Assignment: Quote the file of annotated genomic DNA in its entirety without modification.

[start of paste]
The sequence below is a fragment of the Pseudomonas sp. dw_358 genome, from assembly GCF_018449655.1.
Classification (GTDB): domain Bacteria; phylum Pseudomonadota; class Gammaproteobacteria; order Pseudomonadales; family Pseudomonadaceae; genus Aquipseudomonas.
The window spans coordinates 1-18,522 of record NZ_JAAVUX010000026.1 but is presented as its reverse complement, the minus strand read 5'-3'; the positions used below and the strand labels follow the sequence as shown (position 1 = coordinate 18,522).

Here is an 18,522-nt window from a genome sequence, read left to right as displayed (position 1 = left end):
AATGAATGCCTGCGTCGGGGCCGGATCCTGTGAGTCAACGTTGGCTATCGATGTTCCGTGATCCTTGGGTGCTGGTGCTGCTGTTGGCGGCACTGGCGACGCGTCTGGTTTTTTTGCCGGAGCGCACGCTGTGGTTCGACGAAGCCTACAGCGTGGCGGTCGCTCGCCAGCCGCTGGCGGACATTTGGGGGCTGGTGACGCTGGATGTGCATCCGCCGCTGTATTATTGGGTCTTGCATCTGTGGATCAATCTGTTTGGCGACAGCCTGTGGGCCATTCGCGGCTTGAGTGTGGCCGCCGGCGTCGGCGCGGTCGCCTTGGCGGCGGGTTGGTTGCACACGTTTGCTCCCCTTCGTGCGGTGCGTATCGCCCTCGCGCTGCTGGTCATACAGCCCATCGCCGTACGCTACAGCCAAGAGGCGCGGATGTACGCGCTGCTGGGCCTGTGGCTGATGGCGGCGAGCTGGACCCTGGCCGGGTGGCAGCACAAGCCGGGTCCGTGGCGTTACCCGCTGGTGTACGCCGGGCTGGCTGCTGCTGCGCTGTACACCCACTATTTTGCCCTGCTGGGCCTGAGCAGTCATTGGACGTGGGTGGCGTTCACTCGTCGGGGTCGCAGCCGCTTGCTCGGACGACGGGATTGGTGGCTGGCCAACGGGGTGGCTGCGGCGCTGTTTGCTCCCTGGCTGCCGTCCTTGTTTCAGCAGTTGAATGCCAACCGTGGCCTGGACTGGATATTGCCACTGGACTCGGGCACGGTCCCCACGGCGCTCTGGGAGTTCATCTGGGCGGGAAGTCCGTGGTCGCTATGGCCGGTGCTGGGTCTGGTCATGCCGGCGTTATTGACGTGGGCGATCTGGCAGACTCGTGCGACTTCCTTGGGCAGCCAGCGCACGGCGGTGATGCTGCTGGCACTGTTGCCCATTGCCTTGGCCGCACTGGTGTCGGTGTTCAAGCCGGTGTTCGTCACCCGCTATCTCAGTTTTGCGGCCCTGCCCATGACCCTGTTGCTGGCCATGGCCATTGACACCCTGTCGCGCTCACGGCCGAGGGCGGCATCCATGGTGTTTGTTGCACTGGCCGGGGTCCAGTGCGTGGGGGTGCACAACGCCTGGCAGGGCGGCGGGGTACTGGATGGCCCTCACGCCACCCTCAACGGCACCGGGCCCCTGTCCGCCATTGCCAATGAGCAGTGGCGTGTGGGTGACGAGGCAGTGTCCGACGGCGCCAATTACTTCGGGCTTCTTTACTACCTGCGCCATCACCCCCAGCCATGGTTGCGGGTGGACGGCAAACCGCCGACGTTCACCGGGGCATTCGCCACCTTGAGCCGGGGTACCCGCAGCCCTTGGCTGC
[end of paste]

The sequence below is a fragment of the Pseudomonas sp. dw_358 genome, from assembly GCF_018449655.1.
Classification (GTDB): domain Bacteria; phylum Pseudomonadota; class Gammaproteobacteria; order Pseudomonadales; family Pseudomonadaceae; genus Aquipseudomonas.
The window spans coordinates 1-18,522 of record NZ_JAAVUX010000026.1 but is presented as its reverse complement, the minus strand read 5'-3'; the positions used below and the strand labels follow the sequence as shown (position 1 = coordinate 18,522).

Here is an 18,522-nt window from a genome sequence, read left to right as displayed (position 1 = left end):
AATGAATGCCTGCGTCGGGGCCGGATCCTGTGAGTCAACGTTGGCTATCGATGTTCCGTGATCCTTGGGTGCTGGTGCTGCTGTTGGCGGCACTGGCGACGCGTCTGGTTTTTTTGCCGGAGCGCACGCTGTGGTTCGACGAAGCCTACAGCGTGGCGGTCGCTCGCCAGCCGCTGGCGGACATTTGGGGGCTGGTGACGCTGGATGTGCATCCGCCGCTGTATTATTGGGTCTTGCATCTGTGGATCAATCTGTTTGGCGACAGCCTGTGGGCCATTCGCGGCTTGAGTGTGGCCGCCGGCGTCGGCGCGGTCGCCTTGGCGGCGGGTTGGTTGCACACGTTTGCTCCCCTTCGTGCGGTGCGTATCGCCCTCGCGCTGCTGGTCATACAGCCCATCGCCGTACGCTACAGCCAAGAGGCGCGGATGTACGCGCTGCTGGGCCTGTGGCTGATGGCGGCGAGCTGGACCCTGGCCGGGTGGCAGCACAAGCCGGGTCCGTGGCGTTACCCGCTGGTGTACGCCGGGCTGGCTGCTGCTGCGCTGTACACCCACTATTTTGCCCTGCTGGGCCTGAGCAGTCATTGGACGTGGGTGGCGTTCACTCGTCGGGGTCGCAGCCGCTTGCTCGGACGACGGGATTGGTGGCTGGCCAACGGGGTGGCTGCGGCGCTGTTTGCTCCCTGGCTGCCGTCCTTGTTTCAGCAGTTGAATGCCAACCGTGGCCTGGACTGGATATTGCCACTGGACTCGGGCACGGTCCCCACGGCGCTCTGGGAGTTCATCTGGGCGGGAAGTCCGTGGTCGCTATGGCCGGTGCTGGGTCTGGTCATGCCGGCGTTATTGACGTGGGCGATCTGGCAGACTCGTGCGACTTCCTTGGGCAGCCAGCGCACGGCGGTGATGCTGCTGGCACTGTTGCCCATTGCCTTGGCCGCACTGGTGTCGGTGTTCAAGCCGGTGTTCGTCACCCGCTATCTCAGTTTTGCGGCCCTGCCCATGACCCTGTTGCTGGCCATGGCCATTGACACCCTGTCGCGCTCACGGCCGAGGGCGGCATCCATGGTGTTTGTTGCACTGGCCGGGGTCCAGTGCGTGGGGGTGCACAACGCCTGGCAGGGCGGCGGGGTACTGGATGGCCCTCACGCCACCCTCAACGGCACCGGGCCCCTGTCCGCCATTGCCAATGAGCAGTGGCGTGTGGGTGACGAGGCAGTGTCCGACGGCGCCAATTACTTCGGGCTTCTTTACTACCTGCGCCATCACCCCCAGCCATGGTTGCGGGTGGACGGCAAACCGCCGACGTTCACCGGGGCATTCGCCACCTTGAGCCGGGGTACCCGCAGCCCTTGGCTGC